• What are the union jurisdictions? Organized qualified labor comes at a price.  Your union bill could inflate your AV labor bill estimate by 50- 100% or more.   Its important to know what unions and how many unions are involved in a show.  The more unions and the more separation of responsibility means more cost.
  • Are there charges for setup and move-out days? While small shows and small setups can be done in a couple of hours, trade show floors, general sessions, and events with multiple breakouts take time to set….sometimes even days.   Squeezing the time of setup can make labor charges very expensive, especially if the show has union labor and the show has to be setup after hours.
  • Who locks and unlocks rooms? When? Is there full-time security? Securing the audio visual equipment and your setup is extremely important.  Imagine your AV team has setup the night before and the morning of your show their gear has been stolen and the show cannot go on until it is replaced.  Determining the cost of additional security or if the security is already provided by the venue could be a huge cost savings or value added perk provided.  Not even to mention peace of mind going into your show.
  • Is there an engineer on staff, or is engineering contracted? Most AV requires power of some sort and access to a engineer during the setup could be crucial, especially with lighting or other house only accessible areas and utilities.
  • When are the rooms normally setup? Most AV setups need a stage and podium and other basics provided by the hotel to begin setup.  Arranging the rooms to be set prior to the AV load in could save lots of setup dollars that could be wasted if the crew has to wait for furniture to be set.
  • Is there an accessible dock and elevator for contractors bringing in equipment and staging? Some venues require security, dock supervisors and elevator operators to load into their facility.  Find out the accessibility of the docks to meeting space.  Poorly planned docks could foil plans or add unnecessary cost to an AV setup.
  • What is normally provided by the facility as part of the room? (microphones, house sound system, flipcharts, easels, lecterns, etc.) These things are all value adds when choosing a venue.  While the house sound system might not be ideal for your general session, it could save big dollars off your AV bill.  Check to see if there are patch charges for bringing in your own AV.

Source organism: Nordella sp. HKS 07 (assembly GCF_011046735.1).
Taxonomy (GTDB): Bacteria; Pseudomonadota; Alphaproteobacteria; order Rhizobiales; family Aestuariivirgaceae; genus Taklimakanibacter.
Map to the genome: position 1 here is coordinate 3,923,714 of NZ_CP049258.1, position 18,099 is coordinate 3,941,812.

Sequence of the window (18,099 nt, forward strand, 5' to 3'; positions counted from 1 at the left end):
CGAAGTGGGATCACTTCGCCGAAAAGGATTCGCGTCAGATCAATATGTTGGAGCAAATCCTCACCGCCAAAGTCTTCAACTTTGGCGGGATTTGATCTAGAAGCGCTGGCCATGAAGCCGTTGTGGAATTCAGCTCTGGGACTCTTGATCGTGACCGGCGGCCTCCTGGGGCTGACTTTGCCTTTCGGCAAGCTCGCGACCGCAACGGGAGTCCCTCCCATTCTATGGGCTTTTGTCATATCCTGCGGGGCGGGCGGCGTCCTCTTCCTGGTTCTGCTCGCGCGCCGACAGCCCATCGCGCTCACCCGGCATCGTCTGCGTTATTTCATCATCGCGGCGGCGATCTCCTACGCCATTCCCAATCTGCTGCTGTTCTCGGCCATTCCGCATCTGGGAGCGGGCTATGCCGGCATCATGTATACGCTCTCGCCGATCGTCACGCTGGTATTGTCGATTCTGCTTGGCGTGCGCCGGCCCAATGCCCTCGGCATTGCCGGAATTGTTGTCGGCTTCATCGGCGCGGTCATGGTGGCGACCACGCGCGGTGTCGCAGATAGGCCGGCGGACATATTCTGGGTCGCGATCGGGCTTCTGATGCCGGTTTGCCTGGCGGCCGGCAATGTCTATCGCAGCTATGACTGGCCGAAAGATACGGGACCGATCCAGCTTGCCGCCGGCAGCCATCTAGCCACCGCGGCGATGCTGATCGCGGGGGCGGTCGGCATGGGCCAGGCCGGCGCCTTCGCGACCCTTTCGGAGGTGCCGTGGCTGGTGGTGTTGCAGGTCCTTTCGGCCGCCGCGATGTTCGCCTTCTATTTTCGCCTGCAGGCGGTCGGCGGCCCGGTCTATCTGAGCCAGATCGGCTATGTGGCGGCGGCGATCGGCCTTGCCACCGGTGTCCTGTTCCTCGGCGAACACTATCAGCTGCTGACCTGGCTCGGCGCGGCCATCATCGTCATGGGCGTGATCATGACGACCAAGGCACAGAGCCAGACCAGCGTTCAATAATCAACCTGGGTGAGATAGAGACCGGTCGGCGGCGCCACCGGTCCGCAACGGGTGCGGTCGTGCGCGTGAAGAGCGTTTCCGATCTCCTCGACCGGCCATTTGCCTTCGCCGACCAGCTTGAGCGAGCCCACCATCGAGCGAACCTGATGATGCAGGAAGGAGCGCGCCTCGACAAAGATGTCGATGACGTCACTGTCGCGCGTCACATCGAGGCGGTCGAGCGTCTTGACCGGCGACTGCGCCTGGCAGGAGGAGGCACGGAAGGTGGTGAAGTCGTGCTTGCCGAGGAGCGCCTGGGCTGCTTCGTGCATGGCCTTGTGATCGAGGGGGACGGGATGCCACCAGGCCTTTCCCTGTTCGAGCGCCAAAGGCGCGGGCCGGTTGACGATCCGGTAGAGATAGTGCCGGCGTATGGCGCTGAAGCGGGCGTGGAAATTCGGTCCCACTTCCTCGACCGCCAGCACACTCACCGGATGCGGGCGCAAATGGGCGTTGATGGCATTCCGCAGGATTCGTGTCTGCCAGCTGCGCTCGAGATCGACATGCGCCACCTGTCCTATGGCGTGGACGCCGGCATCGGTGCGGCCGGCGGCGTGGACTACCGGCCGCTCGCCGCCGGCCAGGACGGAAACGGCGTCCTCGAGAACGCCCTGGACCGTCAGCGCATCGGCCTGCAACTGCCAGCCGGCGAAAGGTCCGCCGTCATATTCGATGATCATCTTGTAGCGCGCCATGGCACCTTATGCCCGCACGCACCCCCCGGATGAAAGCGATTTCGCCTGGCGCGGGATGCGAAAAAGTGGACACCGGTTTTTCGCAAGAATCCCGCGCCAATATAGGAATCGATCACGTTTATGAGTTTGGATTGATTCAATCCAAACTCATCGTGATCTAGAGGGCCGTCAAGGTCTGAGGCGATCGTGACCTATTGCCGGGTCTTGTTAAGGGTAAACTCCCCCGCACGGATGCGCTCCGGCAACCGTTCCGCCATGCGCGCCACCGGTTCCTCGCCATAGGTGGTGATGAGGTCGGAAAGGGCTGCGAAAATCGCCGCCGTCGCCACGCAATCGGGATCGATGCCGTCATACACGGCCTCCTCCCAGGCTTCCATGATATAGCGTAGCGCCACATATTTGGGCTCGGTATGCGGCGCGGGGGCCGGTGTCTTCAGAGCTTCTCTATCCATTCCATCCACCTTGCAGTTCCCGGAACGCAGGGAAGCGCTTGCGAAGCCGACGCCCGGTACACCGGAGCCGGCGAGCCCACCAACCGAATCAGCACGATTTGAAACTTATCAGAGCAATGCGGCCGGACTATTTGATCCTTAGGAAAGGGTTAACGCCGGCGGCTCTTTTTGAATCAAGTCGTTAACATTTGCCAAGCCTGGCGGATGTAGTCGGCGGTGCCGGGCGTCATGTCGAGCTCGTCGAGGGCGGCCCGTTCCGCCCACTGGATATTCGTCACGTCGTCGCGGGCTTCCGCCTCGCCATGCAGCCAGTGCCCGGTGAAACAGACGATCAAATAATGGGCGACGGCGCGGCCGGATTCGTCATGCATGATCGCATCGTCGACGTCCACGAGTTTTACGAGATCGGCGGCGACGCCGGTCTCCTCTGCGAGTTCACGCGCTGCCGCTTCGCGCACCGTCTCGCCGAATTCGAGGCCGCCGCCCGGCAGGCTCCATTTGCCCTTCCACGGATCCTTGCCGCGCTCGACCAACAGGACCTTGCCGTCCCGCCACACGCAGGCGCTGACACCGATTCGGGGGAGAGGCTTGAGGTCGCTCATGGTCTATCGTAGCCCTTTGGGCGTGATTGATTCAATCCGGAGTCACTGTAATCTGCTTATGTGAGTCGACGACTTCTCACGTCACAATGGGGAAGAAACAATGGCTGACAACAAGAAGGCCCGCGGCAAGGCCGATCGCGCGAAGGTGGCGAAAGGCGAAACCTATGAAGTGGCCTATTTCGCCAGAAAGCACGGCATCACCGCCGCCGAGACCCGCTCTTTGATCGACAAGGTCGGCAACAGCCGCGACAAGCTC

Room inspection

  • What is the “true” ceiling clearance? Establishing where you can put a screen, pipe and drape poles, and lighting fixtures can make or break an AV setup.  The largest screen you can put in a room is the true ceiling height minus 4 feet.  Low ceilings and big spaces means you will need to tie up more floor space with projectors and screens to get your message across.
  • What is the lowest ceiling point in the room? Chandeliers and columns are lovely for weddings and disastrous for meetings.  Screen placement and obstruction from chandeliers could impact your company’s message.
  • What about any light sources or reflective surfaces (windows, mirrors)? Light from the sun will wash out any projector and mute any accent lighting.  Some places are impossible to use projection in the day time….period.   You can generally use a brighter projector or drapes to combat the light but there becomes a point when it becomes cost prohibitive.
  • How soundproof are portable walls? This is a tough thing to test but should be.  It’s wise to go to a meeting space while a similar meeting is taking place to see their rooms in action.
  • Where are the entrances and exits? What can be blocked by A/V stands, stages or seating? The best laid plans can be thwarted by a fire inspector who deems your setup to be a hazard.  Just because the room exists, it doesn’t mean that it can actually be used for your intended purpose of your event.  Ask about the local fire code for the building.
  • Is there room for the A/V setup and a control? Projectors take room to throw their image from front or back.  The stage takes room.  The camera riser takes room.  The AV control tables take room.  Plan for the AV and stage set to take up to a 1/3rd of the room.  It’s possible to hang projectors but understand your venues rules/fees on hanging objects from their ceilings.
  • Does the room have a permanent stage? Stage lighting? Sound system? These can be great value adds if they are updated and maintained properly.  Many older venues have aging and poorly maintained systems so bring a consultant to test the system if it’s a large enough show.